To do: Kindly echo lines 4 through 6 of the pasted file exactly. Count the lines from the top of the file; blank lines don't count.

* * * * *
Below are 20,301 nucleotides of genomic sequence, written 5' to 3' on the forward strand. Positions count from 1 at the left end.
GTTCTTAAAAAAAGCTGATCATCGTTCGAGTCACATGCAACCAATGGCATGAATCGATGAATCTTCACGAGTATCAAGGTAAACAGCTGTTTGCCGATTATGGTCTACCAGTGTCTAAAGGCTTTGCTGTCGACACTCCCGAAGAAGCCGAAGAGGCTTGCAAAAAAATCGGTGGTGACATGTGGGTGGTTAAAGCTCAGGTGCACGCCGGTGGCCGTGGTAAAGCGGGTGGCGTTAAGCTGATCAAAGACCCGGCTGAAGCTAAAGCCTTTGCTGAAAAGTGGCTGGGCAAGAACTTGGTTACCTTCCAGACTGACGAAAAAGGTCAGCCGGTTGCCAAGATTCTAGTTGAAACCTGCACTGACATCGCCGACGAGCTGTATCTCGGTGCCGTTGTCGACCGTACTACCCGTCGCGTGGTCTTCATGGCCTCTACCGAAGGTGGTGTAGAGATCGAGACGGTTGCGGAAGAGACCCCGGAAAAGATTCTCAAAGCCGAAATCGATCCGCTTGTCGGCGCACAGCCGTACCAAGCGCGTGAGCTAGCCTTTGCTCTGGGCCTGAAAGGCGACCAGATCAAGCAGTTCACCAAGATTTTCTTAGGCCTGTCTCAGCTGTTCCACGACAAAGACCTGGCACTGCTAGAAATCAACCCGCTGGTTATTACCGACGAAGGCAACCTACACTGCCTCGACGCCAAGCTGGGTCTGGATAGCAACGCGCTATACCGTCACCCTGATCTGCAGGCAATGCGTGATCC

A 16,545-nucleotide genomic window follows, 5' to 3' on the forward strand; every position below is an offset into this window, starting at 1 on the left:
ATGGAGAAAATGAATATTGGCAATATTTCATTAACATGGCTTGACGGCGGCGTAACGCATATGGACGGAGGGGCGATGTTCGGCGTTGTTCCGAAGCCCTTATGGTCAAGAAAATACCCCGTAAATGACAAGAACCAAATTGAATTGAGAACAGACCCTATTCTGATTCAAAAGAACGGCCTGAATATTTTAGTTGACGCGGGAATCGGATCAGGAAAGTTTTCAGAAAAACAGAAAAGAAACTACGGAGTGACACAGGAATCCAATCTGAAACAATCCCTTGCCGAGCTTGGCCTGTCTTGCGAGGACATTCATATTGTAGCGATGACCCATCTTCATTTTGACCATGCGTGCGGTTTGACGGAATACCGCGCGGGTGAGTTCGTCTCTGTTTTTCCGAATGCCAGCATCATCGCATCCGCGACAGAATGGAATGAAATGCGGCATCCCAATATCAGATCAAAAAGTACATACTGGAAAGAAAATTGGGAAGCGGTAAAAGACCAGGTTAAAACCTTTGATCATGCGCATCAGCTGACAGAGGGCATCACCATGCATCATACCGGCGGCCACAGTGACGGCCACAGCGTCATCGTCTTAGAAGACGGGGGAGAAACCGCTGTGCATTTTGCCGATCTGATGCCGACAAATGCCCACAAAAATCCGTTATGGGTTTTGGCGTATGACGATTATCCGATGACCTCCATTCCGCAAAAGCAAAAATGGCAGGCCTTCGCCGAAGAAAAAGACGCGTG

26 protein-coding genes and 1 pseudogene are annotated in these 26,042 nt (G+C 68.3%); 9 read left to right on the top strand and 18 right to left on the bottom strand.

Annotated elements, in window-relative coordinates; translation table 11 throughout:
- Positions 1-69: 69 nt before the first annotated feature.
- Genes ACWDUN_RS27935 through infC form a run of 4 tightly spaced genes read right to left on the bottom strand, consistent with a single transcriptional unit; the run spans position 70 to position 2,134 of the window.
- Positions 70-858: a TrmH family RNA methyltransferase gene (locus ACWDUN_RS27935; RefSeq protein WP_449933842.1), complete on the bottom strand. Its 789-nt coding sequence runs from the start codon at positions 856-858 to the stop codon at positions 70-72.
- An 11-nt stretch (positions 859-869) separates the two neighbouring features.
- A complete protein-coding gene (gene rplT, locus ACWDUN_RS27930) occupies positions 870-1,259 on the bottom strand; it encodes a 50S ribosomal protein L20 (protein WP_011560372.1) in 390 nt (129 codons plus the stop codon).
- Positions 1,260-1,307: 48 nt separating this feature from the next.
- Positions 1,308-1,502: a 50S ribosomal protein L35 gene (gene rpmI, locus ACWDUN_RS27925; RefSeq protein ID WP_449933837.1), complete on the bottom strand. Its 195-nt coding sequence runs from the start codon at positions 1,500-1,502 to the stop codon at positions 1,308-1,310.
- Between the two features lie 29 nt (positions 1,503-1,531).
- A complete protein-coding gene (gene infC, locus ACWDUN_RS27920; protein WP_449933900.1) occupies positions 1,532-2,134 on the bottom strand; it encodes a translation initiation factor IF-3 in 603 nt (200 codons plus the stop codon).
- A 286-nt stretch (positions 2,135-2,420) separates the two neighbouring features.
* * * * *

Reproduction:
ATGGAGAAAATGAATATTGGCAATATTTCATTAACATGGCTTGACGGCGGCGTAACGCATATGGACGGAGGGGCGATGTTCGGCGTTGTTCCGAAGCCCTTATGGTCAAGAAAATACCCCGTAAATGACAAGAACCAAATTGAATTGAGAACAGACCCTATTCTGATTCAAAAGAACGGCCTGAATATTTTAGTTGACGCGGGAATCGGATCAGGAAAGTTTTCAGAAAAACAGAAAAGAAACTACGGAGTGACACAGGAATCCAATCTGAAACAATCCCTTGCCGAGCTTGGCCTGTCTTGCGAGGACATTCATATTGTAGCGATGACCCATCTTCATTTTGACCATGCGTGCGGTTTGACGGAATACCGCGCGGGTGAGTTCGTCTCTGTTTTTCCGAATGCCAGCATCATCGCATCCGCGACAGAATGGAATGAAATGCGGCATCCCAATATCAGATCAAAAAGTACATACTGGAAAGAAAATTGGGAAGCGGTAAAAGACCAGGTTAAAACCTTTGATCATGCGCATCAGCTGACAGAGGGCATCACCATGCATCATACCGGCGGCCACAGTGACGGCCACAGCGTCATCGTCTTAGAAGACGGGGGAGAAACCGCTGTGCATTTTGCCGATCTGATGCCGACAAATGCCCACAAAAATCCGTTATGGGTTTTGGCGTATGACGATTATCCGATGACCTCCATTCCGCAAAAGCAAAAATGGCAGGCCTTCGCCGAAGAAAAAGACGCGTG

26 protein-coding genes and 1 pseudogene are annotated in these 26,042 nt (G+C 68.3%); 9 read left to right on the top strand and 18 right to left on the bottom strand.

Annotated elements, in window-relative coordinates; translation table 11 throughout: